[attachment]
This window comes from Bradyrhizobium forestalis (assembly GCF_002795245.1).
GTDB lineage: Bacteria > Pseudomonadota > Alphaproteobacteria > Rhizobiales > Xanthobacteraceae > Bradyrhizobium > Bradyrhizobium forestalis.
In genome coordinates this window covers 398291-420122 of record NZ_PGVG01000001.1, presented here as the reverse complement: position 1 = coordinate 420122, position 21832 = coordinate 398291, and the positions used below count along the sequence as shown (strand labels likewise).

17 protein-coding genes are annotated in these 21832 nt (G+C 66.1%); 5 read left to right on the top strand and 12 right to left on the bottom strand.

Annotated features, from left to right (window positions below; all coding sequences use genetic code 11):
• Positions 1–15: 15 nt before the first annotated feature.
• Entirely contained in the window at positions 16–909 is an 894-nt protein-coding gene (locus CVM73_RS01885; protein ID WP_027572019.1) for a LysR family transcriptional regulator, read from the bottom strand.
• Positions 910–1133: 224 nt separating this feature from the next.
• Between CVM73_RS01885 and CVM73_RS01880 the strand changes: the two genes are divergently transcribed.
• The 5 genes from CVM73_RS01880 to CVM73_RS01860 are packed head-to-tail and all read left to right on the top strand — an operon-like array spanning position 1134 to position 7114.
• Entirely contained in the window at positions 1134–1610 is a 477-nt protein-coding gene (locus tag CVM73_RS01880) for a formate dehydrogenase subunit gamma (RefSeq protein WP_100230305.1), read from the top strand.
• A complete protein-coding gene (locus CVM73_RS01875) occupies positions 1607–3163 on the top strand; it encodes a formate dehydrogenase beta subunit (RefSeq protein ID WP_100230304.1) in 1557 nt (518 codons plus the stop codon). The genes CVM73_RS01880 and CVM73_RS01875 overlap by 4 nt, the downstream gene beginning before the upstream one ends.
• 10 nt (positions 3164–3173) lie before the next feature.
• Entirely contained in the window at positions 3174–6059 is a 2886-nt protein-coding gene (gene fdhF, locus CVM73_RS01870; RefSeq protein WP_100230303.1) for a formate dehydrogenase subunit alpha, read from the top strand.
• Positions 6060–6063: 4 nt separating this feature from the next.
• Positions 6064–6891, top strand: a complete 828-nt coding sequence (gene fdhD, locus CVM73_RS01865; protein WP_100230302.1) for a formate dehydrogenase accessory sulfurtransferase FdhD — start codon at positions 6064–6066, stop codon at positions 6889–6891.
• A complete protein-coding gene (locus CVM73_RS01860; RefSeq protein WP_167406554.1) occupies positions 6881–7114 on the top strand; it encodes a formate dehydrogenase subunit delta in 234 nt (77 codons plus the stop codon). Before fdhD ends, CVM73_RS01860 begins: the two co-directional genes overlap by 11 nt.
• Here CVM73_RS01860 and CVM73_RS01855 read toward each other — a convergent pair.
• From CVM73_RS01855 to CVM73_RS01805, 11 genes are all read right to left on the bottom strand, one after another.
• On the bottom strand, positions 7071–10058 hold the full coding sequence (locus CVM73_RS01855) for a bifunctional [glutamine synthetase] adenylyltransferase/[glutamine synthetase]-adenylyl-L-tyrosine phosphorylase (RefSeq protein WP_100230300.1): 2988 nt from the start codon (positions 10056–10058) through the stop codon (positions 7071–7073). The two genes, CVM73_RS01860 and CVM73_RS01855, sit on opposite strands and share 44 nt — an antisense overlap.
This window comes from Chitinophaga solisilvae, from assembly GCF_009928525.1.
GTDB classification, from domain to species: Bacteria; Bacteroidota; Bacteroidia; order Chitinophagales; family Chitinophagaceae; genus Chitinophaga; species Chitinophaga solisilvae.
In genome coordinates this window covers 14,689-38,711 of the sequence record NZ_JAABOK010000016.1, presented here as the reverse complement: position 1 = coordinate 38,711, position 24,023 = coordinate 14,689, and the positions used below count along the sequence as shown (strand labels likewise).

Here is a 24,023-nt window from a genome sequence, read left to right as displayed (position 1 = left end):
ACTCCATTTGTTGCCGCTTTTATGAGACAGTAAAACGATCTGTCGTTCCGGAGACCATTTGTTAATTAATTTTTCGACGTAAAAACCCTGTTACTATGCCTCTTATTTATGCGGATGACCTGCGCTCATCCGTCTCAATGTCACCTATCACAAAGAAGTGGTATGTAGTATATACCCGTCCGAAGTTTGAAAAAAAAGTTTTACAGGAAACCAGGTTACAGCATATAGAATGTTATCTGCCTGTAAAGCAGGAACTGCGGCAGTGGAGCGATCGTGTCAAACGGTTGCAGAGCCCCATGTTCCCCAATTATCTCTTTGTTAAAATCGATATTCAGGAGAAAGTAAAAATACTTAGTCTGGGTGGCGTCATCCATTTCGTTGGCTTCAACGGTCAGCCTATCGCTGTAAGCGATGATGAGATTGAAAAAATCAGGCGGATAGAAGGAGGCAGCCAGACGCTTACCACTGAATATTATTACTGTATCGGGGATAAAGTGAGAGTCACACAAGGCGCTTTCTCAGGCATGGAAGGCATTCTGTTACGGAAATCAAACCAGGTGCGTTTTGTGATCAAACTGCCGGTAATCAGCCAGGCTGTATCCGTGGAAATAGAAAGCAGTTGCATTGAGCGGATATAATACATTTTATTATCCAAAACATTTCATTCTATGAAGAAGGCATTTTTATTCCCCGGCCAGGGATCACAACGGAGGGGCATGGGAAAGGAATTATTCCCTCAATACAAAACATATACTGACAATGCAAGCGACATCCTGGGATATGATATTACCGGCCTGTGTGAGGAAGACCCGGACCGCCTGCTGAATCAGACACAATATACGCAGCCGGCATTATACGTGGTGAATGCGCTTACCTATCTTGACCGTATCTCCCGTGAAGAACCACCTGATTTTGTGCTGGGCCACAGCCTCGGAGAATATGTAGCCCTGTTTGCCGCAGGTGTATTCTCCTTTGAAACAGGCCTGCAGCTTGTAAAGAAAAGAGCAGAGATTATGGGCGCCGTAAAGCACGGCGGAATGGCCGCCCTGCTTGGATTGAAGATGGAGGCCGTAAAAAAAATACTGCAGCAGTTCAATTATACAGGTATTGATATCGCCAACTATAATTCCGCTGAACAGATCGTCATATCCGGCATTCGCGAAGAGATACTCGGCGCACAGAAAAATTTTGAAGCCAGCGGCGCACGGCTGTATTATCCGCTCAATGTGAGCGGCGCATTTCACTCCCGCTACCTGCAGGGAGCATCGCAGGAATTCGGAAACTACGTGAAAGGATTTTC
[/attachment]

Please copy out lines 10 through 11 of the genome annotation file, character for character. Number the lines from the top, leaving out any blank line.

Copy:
• The 5 genes from CVM73_RS01880 to CVM73_RS01860 are packed head-to-tail and all read left to right on the top strand — an operon-like array spanning position 1134 to position 7114.
• Entirely contained in the window at positions 1134–1610 is a 477-nt protein-coding gene (locus tag CVM73_RS01880) for a formate dehydrogenase subunit gamma (RefSeq protein WP_100230305.1), read from the top strand.